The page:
HBO closed deals with five writers — Jane Goldman, Brian Helgeland, Max Borenstein, Carly Wray, and Cogman — to explore ideas for Game of Thrones spinoff and prequel shows and work alongside Martin with world-building. Just don’t expect to see them onscreen immediately. “You’re not going to see a situation where the next show in the Thrones universe launches off the back of this one,” Bloys told EW. “The show that Dan and David have created will get its proper send off first. We wouldn’t want to take away from that in any way.”
And don’t expect any of them to be continuations of, say, Ae(Jon)’s exploits. “Every episode of The Naked City — one of the television shows I watched as a kid — ended with a voiceover: ‘There are 8 million stories in the naked city,'” Martin said. “There are 8 million stories in Westeros as well… and even more in Essos and the lands beyond.”
That being said, the first of the forthcoming series, a prequel, is set to be led by Naomi Watts who plays a socialite with a dark secret in an era preceding GoT, seeing the fall of the Age of Heroes. As Game Spot pointed out, if the season will actually cover the demise of the Age of Heroes, it’s likely to give more context to the White Walkers origins. In fact, Martin accidentally let it slip that the season may or may not be called The Long Night, which Game Spot notes refers to a long, horrible winter that ravaged communities and saw the arrival of the White Walkers for the first time in Westeros. Meaning if that is the title of the show, that and a whole lot of White Walker drama is likely the plot.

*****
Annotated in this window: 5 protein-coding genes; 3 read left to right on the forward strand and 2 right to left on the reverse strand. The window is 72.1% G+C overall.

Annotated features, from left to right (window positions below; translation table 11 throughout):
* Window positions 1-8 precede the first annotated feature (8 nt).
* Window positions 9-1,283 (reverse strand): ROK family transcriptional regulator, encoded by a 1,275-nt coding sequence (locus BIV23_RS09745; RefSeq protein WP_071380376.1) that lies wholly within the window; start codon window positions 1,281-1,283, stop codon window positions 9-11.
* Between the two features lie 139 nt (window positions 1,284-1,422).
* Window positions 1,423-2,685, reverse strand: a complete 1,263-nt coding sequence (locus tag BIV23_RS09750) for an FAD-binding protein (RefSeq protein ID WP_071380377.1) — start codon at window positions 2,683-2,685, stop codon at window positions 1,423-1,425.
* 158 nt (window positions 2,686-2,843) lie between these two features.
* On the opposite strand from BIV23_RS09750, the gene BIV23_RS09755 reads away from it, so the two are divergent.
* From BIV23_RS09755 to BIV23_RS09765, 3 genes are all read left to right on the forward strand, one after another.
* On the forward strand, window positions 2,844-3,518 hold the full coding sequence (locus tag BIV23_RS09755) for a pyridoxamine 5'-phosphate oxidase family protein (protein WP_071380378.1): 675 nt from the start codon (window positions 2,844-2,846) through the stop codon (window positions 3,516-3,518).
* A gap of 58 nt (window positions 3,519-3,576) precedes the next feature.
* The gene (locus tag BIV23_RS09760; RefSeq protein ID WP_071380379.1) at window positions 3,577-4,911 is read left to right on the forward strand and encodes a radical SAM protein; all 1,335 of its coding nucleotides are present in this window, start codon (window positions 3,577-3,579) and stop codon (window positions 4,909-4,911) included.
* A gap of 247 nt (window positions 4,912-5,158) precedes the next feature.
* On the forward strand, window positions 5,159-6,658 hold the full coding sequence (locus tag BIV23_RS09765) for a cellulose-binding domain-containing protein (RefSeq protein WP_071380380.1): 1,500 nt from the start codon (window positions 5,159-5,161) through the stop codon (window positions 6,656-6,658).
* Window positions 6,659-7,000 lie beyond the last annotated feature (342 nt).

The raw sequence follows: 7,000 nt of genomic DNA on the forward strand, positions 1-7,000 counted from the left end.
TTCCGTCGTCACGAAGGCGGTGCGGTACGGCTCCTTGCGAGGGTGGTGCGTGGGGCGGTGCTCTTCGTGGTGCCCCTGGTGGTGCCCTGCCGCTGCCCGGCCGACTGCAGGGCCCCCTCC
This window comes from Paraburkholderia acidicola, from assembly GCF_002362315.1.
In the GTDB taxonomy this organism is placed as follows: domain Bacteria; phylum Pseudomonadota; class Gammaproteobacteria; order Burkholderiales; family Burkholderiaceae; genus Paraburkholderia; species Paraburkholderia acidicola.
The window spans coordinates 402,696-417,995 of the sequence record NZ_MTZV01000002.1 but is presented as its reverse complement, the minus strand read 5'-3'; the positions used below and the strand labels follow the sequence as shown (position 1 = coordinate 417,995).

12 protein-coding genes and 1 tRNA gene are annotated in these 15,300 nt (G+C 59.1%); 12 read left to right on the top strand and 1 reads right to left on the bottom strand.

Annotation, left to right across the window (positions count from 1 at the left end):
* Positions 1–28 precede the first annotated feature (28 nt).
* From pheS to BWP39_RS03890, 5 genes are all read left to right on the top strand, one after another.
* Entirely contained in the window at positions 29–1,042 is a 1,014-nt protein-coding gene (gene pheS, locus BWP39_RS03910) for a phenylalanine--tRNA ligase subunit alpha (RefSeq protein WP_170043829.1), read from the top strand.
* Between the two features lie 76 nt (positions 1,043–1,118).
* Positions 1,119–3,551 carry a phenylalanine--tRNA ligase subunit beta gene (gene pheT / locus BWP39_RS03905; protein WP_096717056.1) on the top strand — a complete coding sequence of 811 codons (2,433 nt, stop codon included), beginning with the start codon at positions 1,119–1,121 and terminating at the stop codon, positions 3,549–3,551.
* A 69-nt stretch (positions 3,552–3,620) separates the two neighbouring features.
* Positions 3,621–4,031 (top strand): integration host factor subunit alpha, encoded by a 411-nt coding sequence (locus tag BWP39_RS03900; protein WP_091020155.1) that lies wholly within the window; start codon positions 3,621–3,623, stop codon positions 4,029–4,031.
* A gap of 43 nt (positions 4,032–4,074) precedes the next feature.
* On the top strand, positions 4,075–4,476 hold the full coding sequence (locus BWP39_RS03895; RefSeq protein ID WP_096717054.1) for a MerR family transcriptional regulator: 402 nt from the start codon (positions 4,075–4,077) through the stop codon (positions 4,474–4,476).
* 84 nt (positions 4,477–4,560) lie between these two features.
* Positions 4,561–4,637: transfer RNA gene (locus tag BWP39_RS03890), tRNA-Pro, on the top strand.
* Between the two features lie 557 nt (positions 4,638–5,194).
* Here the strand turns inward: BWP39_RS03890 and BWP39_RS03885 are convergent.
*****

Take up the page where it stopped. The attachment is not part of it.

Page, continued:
One more caveat: “You should not expect to see all five shows” at once, Martin addedon his blog. “Much as I might love the idea, HBO is not about to become the Game of Thrones network,” he wrote, “but we could possibly see two or even three make it to the pilot stage, with one series emerging on air in 2019 or 2020… and the others maybe later, if they come out as well as we all hope.”
Though little information has been confirmed about the spinoffs’ plots, we do have a vague idea of what they won’t be about. Martin shot down speculation that the shows will wind back to Robert’s Rebellion, which has been alluded to throughout the series, and that it could focus on his Fire and Ice companion novellas, Dunk and Egg. He took to his blog to clarify, “When the day comes that I’ve finished telling all my tales of Dunk & Egg, then we’ll do a TV show about them, but that day is still a long ways off.”
P.P.S. The last book is almost done (maybe)?
In another blog post, Martin wrote that he was “buried in work, so much that it is starting to overwhelm me. Even with my army of loyal minions. So I am going to step back from blogging — okay, from NOT-a-blogging — for a while, till I get a few of these monkeys off my back.” We’re hoping one of those monkeys is the last installment of A Song of Ice and Fire. Obviously the final book won’t have any bearing on what happens in the final season of the show, but still. Would be nice. Godspeed, George.